Sameena was impressed. Boys on Jannah rarely listened to their mothers, certainly not once they were old enough to realise that women were second-class citizens. The clerics preached absolute obedience to fathers – and the clerics themselves, naturally – but they never spoke of obeying one’s mother. Abdul had been a nightmare for Sameena’s mother – and he’d been one of the better-behaved young men. Ethne, on the other hand, seemed quite capable of dominating her children.

“This way,” Ethne said, breaking into Sameena’s thoughts. “You can chat to the boys later.”

Sameena felt herself flushing as they stepped down the corridor and into the schoolroom, or so she’d come to think of it. There was no sign of the kids, or anyone else. Ethne motioned for her to take a chair, then sat down on the opposite side of the table.

“Ignorance can kill,” she said, simply. “But you already know that, don’t you?”

“Yes,” Sameena said. She’d made a vow to herself when she’d started studying the terminal and making a mental list of documents to read. “I will never be ignorant again.”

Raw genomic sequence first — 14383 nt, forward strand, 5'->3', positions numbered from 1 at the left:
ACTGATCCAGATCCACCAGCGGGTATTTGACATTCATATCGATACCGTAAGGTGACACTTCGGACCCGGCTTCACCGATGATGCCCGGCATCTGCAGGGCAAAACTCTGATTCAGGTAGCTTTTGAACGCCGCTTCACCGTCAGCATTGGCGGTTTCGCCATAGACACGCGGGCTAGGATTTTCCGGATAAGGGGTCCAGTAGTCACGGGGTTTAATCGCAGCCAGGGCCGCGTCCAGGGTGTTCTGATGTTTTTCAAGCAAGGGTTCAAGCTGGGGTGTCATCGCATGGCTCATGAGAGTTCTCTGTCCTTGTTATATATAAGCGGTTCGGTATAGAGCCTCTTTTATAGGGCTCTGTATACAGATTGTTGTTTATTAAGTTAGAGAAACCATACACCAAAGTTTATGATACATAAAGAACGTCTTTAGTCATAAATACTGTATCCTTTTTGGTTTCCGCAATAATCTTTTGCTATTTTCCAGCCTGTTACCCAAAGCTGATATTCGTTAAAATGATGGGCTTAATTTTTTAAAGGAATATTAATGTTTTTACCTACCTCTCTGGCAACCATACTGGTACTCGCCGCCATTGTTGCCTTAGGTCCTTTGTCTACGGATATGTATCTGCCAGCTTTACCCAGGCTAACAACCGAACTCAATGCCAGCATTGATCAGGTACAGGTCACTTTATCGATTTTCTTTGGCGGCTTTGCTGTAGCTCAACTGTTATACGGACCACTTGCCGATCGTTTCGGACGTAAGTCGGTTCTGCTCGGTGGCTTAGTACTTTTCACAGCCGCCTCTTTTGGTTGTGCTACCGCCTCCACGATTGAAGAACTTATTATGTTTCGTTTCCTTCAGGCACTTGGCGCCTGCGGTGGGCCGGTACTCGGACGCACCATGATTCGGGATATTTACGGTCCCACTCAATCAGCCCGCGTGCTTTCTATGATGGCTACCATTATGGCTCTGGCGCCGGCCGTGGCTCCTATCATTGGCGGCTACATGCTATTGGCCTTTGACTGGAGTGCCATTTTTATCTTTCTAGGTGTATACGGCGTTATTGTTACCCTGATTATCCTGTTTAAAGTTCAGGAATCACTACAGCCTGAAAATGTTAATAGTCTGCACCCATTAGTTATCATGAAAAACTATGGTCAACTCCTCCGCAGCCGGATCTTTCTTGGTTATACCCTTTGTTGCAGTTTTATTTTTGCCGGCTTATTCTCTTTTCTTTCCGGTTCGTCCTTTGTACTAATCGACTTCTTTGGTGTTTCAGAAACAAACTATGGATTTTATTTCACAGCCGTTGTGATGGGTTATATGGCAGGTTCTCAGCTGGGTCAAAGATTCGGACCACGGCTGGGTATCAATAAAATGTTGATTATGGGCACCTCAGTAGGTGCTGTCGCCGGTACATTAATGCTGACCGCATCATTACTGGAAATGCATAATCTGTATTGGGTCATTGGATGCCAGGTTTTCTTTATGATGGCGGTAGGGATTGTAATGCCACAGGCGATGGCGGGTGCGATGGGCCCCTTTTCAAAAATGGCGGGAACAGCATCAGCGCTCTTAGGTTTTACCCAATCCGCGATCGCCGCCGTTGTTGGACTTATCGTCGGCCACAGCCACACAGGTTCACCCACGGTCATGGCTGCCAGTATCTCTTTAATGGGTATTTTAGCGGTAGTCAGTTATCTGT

Ethne’s lips twitched. “A very good idea,” she agreed, dryly. She cleared her throat, preparing to lecture. “The Empire firmly believes that everyone must attend a standardised educational program from four to twenty years old, complete with mandatory school attendance and constant testing. We disagree – and we take advantage of a loophole in the law to school our children while they are onboard ship. You fall into an odd category as none of the qualifications you have earned on your homeworld are valid outside your solar system.”

“I earned none,” Sameena admitted. “My father would never allow me to be tested.”

“Education comes in three sections,” Ethne continued. “First, the student spends an hour a day using one of the educational programs.” She nodded towards the tutoring machines. “Second, the student completes assignments handed out by a tutor, which are then passed back to the tutor when the ship returns to port. Third, and perhaps most importantly, there are practical lessons supervised by a qualified starship officer.

“In order to start you on the first – and to prepare you for obtaining assignments from the tutor – we need to know where you are. What I’ve done is program the tutoring machine to give you an examination, starting from the first level and moving upwards to the highest levels. It will measure your basic skills, knowledge of the standard curriculum and a handful of other important points. Don’t worry if you find that most of the questions are impossible for you to answer. There are questions in the machine that I would have trouble answering.”